Time to raise hell over Michigan anti-labor law
volume 34
issue 1
February 2013

The recent passage of union-busting “right to work” legislation in Michigan was an OMG! moment for all of labor. Unionists wonder how this could happen in Michigan, the fifth most unionized state in the nation, where legendary mass strikes in the 1930s organized the auto industry by standing up to the violence of police, company goons, and the National Guard.

But it did happen, and the now emboldened National Right to Work Committee is eyeing Alaska, Missouri, Montana, and Pennsylvania with the same fate in mind.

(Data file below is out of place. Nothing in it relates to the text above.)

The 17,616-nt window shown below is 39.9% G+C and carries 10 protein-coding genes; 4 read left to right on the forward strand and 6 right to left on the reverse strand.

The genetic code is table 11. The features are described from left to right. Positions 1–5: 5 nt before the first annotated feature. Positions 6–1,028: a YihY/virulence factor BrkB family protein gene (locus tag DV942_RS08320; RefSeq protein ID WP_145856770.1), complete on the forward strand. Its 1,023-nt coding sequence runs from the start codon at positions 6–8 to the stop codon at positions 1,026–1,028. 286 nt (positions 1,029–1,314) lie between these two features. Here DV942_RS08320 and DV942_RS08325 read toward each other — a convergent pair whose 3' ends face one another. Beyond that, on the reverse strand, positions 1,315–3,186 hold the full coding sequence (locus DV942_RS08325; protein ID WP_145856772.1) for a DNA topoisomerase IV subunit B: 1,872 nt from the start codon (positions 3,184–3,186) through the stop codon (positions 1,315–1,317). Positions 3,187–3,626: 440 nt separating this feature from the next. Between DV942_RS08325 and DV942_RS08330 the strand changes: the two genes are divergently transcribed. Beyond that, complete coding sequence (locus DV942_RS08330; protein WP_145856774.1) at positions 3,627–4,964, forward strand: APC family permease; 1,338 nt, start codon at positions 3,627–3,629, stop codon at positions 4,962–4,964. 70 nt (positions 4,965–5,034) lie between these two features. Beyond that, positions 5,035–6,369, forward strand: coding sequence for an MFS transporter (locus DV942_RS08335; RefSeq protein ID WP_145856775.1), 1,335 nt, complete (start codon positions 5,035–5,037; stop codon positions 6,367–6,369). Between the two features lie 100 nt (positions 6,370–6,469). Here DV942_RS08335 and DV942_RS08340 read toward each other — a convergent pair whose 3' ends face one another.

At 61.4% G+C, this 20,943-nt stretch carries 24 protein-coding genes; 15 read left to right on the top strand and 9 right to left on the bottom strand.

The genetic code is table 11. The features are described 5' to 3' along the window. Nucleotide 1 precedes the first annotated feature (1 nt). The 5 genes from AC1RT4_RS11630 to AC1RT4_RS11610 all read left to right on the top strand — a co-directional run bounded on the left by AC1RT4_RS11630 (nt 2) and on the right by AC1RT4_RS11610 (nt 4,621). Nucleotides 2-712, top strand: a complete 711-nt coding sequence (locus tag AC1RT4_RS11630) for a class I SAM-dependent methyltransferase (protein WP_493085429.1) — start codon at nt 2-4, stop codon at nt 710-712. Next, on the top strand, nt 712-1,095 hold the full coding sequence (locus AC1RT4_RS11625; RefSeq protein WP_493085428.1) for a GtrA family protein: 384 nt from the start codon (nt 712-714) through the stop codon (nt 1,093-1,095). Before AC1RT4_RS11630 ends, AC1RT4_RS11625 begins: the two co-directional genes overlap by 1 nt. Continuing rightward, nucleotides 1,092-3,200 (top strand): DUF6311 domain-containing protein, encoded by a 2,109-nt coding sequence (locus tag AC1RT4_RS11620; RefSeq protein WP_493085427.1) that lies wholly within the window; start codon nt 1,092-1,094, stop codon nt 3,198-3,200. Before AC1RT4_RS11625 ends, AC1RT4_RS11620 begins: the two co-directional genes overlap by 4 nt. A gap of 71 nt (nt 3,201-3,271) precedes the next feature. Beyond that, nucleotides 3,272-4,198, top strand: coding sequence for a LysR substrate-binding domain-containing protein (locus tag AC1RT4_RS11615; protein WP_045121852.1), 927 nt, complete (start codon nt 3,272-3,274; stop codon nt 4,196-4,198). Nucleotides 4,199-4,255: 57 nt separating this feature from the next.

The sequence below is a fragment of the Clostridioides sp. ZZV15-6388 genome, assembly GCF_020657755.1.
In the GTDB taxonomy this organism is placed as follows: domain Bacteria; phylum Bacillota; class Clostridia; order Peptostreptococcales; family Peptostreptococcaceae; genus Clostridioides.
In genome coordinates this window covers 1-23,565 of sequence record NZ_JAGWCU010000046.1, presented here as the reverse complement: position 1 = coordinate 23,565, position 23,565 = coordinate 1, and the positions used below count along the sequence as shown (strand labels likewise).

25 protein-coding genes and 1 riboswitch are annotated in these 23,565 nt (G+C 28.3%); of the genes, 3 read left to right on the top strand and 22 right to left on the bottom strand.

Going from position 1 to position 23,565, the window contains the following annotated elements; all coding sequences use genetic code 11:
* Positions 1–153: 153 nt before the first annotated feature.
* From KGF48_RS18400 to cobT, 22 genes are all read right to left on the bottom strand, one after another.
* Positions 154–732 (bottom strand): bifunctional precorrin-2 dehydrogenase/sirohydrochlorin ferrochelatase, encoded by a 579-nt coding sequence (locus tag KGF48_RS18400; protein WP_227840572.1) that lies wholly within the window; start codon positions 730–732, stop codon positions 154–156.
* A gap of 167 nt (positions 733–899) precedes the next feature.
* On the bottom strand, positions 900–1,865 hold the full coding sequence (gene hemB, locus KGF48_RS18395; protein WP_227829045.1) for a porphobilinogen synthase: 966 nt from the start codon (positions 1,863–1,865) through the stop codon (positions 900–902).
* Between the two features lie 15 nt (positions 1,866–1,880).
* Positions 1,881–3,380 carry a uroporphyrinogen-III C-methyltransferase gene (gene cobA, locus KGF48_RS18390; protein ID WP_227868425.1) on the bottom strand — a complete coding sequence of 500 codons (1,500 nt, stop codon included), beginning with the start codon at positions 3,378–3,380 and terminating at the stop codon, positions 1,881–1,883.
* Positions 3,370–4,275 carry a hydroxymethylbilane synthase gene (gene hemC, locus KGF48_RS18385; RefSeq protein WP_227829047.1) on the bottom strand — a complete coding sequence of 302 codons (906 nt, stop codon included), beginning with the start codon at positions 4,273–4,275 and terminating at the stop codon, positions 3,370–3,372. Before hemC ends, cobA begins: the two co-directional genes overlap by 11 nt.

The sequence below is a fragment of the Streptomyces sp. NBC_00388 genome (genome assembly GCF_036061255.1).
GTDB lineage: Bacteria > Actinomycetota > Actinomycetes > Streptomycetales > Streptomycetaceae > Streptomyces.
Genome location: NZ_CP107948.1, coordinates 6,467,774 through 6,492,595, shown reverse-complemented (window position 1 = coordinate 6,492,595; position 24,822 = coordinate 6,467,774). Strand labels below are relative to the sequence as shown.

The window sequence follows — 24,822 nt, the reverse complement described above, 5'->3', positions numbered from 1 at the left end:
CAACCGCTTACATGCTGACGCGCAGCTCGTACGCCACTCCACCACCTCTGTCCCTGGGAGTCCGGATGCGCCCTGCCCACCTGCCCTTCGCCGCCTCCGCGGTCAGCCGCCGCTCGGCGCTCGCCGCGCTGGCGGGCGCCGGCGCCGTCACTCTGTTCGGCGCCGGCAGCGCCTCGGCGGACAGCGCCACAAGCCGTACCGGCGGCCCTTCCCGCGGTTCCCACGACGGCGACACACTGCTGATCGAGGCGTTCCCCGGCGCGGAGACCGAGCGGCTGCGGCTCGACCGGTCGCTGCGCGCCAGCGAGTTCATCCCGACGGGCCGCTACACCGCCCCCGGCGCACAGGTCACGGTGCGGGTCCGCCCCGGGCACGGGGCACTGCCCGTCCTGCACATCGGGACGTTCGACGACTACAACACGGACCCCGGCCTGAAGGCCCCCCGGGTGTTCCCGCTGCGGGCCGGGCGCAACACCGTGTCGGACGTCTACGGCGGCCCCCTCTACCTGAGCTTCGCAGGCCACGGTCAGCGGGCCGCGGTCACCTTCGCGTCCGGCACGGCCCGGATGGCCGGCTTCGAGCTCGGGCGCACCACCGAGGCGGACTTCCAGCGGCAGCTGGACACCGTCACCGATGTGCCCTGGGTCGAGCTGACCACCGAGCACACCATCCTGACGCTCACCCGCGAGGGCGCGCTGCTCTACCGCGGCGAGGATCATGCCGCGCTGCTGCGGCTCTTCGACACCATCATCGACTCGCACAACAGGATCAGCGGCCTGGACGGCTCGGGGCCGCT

Militancy reminiscent of the 1930s did emerge before the vote on the Michigan law. Thousands descended on the Capitol, vociferously protesting the impending right-to-work-for-less bill.

But, unfortunately, Michigan labor leaders did not ramp up that fighting spirit into statewide civil disobedience after the bill became law. Instead they held “silent protests” across the state, and formed a labor/community coalition tasked with “exploring organizing and electoral options.”

Union officials tend to stick with electoral strategies, as they did in Wisconsin, with disastrous results. But now is the time to hit the streets and defend the working class by using its economic power. Surely, building for a general strike is in order.

For more labor news, see: Labor Weather Report